Steinbeck’s advice on getting started

When I’m supposed to be writing but don’t quite have the nerve, I read. I have a special stack of books of interviews with famous writers about writing, and I read them and take notes when all else fails. I often type up those notes as a way to get the fingers moving, and soon I shift over to whatever writing project I was supposed to be doing in the first place. Today I found some good advice from John Steinbeck:

On Getting Started

Now let me give you the benefit of my experience facing 400 pages of blank stock – the appalling stuff that must be filled. I know that no one really wants the benefit of anyone’s experience which is why it’s so freely offered. But the following are some of the things I have had to do to keep from going nuts.

  1. Abandon the idea you are ever going to finish. Lose track of the 400 pages and write just one page for each day, it helps. Then when it gets finished you are always surprised.
  2. Write freely and rapidly as possible and throw the whole thing on paper. Never correct or rewrite until the whole thing is down. Rewrite in process is usually found to be an excuse for not going on. It also interferes with flow and rhythm which can only come from a kind of unconscious association with the material.
  3. Forget your general audience. In the first place, the nameless, faceless audience will scare you to death and in the second place, unlike the theater, it doesn’t exist. In writing, your audience is one single reader. I have found that sometimes it helps to pick out one person – a real person you know, or an imagined person and write to that one.
  4. If a scene or a section gets the better of you and you still think you want it – bypass it and go on. When you have finished the whole you can come back to it and then you may find the reason it gave you trouble was that it didn’t belong there.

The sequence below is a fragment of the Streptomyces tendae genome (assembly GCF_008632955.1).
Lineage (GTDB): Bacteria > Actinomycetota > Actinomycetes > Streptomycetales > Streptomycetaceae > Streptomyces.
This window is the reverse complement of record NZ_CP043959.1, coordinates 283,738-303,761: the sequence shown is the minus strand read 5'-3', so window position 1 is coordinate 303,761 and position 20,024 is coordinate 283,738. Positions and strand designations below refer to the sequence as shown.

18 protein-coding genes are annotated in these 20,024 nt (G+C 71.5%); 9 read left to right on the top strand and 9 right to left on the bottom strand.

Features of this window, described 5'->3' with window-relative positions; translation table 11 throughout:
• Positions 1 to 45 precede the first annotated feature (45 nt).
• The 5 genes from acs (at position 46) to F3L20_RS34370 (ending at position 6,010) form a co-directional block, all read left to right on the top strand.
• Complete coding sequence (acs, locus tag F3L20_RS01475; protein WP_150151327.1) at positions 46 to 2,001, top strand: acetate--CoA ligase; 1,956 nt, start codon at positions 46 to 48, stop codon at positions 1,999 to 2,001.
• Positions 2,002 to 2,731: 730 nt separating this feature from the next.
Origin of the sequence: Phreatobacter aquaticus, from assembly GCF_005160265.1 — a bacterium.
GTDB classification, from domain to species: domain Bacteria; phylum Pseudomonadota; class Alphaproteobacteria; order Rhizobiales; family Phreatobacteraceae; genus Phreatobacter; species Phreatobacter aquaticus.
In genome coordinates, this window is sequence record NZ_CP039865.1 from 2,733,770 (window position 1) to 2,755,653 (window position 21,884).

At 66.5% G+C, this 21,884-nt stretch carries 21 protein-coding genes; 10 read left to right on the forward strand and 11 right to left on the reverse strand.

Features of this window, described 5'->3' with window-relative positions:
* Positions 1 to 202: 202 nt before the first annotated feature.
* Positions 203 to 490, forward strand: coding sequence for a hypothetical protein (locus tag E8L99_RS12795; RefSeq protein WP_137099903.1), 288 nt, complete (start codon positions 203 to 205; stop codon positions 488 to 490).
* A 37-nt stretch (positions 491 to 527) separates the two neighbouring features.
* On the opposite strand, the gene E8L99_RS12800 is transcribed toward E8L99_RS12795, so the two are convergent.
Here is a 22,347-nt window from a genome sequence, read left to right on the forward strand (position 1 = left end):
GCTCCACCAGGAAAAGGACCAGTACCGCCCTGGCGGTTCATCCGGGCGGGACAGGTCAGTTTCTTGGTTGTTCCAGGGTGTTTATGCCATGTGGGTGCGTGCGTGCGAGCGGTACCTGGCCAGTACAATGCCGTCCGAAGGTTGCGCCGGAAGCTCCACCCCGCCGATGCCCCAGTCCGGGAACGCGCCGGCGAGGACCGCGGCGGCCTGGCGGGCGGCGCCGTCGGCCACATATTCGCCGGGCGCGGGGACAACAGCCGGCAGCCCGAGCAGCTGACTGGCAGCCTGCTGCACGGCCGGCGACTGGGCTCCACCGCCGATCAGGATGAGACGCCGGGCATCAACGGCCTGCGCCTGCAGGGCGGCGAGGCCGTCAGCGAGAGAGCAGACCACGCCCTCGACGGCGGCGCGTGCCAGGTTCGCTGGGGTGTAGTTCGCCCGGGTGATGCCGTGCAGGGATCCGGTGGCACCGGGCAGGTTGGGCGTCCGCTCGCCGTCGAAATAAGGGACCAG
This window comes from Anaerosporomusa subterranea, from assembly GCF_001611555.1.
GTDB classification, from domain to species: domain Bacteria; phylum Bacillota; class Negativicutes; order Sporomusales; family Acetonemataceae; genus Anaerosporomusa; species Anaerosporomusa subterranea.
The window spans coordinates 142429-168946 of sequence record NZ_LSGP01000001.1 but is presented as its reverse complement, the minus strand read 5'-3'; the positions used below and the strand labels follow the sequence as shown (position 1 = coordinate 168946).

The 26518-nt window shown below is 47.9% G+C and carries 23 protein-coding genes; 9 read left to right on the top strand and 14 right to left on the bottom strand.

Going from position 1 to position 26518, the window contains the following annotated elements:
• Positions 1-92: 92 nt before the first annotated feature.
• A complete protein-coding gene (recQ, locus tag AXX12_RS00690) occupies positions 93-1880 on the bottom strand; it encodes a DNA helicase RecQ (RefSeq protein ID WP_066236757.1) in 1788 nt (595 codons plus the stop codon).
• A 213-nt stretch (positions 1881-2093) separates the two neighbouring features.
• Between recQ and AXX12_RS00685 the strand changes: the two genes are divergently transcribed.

5. Beware of a scene that becomes too dear to you, dearer than the rest. It will usually be found that it is out of drawing.
  6. If you are using dialog say it aloud as you write it. Only then will it have the sound of speech.

From Writers at Work, The Paris review interviews, 4th series.

2 Responses to “Steinbeck’s advice on getting started”

  1. Sean Crawford

    Hi Scott,
    ^Ahem!^ In a social workers voice: When I hear your second paragraph, I sense you feel shy about preaching.
    My own voice: Who cares? I for one plan to keep learning all my life, so, if you will please keep on preaching then I will keep on gently laughing every time you are wrong… a little preaching never hurt me.

    God bless Steinbeck, but for point five, although I know what you meant, the explanation is a little unclear to me.

    I confess I still have trouble with point two. Sometimes it helps if I keep telling myself to keep my left and right brain separate. … Too bad it doesn’t work to tell myself just once.

  2. Stephen Lead

    No 2 sounds like terrible advice for a programmer :)


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